(Not really) Life at Walmart

It started when I read Nickel and Dimed, in which Atlantic contributor Barbara Ehrenreich denounces the exploitation of minimum-wage workers in America. Somehow her book didn’t ring true to me, and I wondered to what extent a preconceived agenda might have biased her reporting. Hence my application for a job at the nearest Wal-Mart.

OMG what nonsense!!!! Charles Platt completely misses the point when he gets a job working at a Walmart. Comment #9 however is spot on:

So, I assume you tried to rent a place to live? Use only your wages to get a sec deposit/rent, or buy a car, or instead commute by public transit in the suburbs? I assume you ate only what you could afford after deducting rent, transportation and sundry expenses like medications not covered by insurance, or pay the large deductible required by the HMO?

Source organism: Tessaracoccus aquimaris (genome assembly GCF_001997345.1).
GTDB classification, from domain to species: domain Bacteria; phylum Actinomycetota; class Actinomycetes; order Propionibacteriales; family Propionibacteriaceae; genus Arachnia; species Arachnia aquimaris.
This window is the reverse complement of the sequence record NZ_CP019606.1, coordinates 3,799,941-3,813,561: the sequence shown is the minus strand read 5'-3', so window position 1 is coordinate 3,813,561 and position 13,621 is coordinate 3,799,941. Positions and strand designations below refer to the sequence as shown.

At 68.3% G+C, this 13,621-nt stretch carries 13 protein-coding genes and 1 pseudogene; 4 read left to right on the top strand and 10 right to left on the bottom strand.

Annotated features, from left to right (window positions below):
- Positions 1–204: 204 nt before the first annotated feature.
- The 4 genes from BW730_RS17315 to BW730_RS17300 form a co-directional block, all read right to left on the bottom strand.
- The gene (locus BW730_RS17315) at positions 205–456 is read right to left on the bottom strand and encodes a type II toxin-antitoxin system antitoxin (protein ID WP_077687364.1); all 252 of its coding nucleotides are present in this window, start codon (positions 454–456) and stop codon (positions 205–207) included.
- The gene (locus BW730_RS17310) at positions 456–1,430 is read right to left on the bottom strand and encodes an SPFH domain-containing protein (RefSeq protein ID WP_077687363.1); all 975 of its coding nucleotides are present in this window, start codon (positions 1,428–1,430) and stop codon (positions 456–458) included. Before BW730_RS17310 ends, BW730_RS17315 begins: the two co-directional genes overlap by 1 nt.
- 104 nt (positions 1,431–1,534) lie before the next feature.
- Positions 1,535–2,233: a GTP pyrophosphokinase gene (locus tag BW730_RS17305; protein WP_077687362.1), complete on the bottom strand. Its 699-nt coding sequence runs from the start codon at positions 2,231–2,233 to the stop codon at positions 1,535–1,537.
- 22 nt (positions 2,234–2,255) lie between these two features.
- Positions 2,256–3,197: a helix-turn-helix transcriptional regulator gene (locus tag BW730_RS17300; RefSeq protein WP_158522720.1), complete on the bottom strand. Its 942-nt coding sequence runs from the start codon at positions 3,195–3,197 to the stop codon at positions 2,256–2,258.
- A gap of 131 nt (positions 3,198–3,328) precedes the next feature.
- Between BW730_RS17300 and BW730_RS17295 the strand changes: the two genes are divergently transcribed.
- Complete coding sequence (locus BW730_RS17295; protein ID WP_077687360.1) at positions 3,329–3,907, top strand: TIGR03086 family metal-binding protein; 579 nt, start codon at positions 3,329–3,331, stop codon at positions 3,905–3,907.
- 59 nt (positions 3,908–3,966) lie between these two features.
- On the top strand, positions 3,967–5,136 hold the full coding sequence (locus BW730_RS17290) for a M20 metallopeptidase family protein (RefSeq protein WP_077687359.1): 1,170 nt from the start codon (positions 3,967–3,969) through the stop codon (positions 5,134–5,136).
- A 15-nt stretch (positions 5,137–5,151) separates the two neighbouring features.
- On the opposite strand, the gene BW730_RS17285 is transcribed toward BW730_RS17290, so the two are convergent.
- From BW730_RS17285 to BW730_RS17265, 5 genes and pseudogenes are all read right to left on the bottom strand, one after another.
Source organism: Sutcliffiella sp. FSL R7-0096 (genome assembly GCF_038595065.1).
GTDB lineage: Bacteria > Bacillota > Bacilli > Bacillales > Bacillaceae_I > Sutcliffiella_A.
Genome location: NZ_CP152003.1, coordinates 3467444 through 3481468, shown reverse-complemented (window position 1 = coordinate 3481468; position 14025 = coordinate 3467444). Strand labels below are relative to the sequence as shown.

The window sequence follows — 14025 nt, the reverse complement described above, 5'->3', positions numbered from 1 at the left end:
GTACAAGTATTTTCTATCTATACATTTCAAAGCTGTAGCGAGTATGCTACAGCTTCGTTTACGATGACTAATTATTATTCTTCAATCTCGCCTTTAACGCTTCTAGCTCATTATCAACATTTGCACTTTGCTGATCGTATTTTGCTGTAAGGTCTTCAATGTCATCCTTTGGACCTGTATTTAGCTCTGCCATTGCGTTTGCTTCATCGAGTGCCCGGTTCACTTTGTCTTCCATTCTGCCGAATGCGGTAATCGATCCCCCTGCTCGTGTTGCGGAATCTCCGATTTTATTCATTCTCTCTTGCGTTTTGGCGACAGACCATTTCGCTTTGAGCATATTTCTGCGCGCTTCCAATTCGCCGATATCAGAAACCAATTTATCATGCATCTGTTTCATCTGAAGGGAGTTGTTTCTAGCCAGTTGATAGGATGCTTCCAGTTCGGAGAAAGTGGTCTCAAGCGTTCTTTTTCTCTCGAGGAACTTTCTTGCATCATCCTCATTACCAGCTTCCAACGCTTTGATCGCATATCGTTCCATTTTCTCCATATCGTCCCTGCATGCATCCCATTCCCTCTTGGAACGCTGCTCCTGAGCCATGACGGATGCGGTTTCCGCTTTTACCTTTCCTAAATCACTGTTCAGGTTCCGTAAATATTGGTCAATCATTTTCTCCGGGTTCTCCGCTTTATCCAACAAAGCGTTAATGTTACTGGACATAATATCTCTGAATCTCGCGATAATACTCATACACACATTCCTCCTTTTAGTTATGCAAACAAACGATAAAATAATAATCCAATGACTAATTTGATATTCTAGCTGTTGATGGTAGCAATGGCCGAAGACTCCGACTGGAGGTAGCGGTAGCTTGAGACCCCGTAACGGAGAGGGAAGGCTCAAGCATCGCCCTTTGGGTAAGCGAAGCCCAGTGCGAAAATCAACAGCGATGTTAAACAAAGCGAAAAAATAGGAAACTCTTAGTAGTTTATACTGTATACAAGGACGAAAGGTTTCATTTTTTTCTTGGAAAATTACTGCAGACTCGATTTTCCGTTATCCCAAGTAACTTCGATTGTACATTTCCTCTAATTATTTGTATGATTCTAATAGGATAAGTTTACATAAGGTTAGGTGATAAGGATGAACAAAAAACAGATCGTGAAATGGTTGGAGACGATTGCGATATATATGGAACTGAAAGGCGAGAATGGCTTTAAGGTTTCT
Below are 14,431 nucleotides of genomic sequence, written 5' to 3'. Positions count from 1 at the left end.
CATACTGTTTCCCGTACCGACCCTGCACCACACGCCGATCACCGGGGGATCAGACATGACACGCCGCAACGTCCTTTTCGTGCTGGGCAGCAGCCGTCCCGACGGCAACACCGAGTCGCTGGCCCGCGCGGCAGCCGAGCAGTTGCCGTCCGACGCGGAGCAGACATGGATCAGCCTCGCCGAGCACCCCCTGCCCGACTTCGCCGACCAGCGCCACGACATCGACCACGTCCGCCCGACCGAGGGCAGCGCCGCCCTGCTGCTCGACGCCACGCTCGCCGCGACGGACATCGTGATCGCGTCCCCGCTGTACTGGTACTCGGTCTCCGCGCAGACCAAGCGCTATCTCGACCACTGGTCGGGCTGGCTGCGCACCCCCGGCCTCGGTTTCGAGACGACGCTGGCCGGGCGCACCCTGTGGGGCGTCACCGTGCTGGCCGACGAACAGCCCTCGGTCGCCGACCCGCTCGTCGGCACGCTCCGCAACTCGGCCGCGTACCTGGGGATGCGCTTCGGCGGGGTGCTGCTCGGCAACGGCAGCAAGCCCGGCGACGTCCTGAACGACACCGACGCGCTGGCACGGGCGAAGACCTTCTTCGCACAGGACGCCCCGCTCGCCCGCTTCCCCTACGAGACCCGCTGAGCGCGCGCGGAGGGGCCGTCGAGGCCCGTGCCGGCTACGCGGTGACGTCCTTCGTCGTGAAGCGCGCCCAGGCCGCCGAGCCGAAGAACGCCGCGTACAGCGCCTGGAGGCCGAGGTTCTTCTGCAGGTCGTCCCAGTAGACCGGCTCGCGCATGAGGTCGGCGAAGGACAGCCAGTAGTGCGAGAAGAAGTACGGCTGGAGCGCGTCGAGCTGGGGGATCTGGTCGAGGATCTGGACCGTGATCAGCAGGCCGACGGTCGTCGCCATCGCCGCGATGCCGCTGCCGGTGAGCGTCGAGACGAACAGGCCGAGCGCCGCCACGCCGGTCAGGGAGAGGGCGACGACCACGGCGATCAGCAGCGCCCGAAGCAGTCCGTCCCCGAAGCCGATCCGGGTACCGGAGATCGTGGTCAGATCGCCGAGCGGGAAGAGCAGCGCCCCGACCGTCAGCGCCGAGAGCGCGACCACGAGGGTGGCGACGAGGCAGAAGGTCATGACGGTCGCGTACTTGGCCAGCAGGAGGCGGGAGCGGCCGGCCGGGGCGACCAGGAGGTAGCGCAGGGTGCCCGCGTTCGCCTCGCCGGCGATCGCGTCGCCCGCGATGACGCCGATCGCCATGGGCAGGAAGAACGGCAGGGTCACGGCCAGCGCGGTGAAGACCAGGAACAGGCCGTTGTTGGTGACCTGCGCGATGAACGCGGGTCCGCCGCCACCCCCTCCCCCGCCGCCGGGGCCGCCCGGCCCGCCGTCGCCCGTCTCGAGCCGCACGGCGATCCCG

Ehrenreich did most of those things, which were the point of her book, Nicked and Dimed. She did not represent that rampant evil personified by Wal-Mart and other employers.

Try reading the book. And Bushism is over.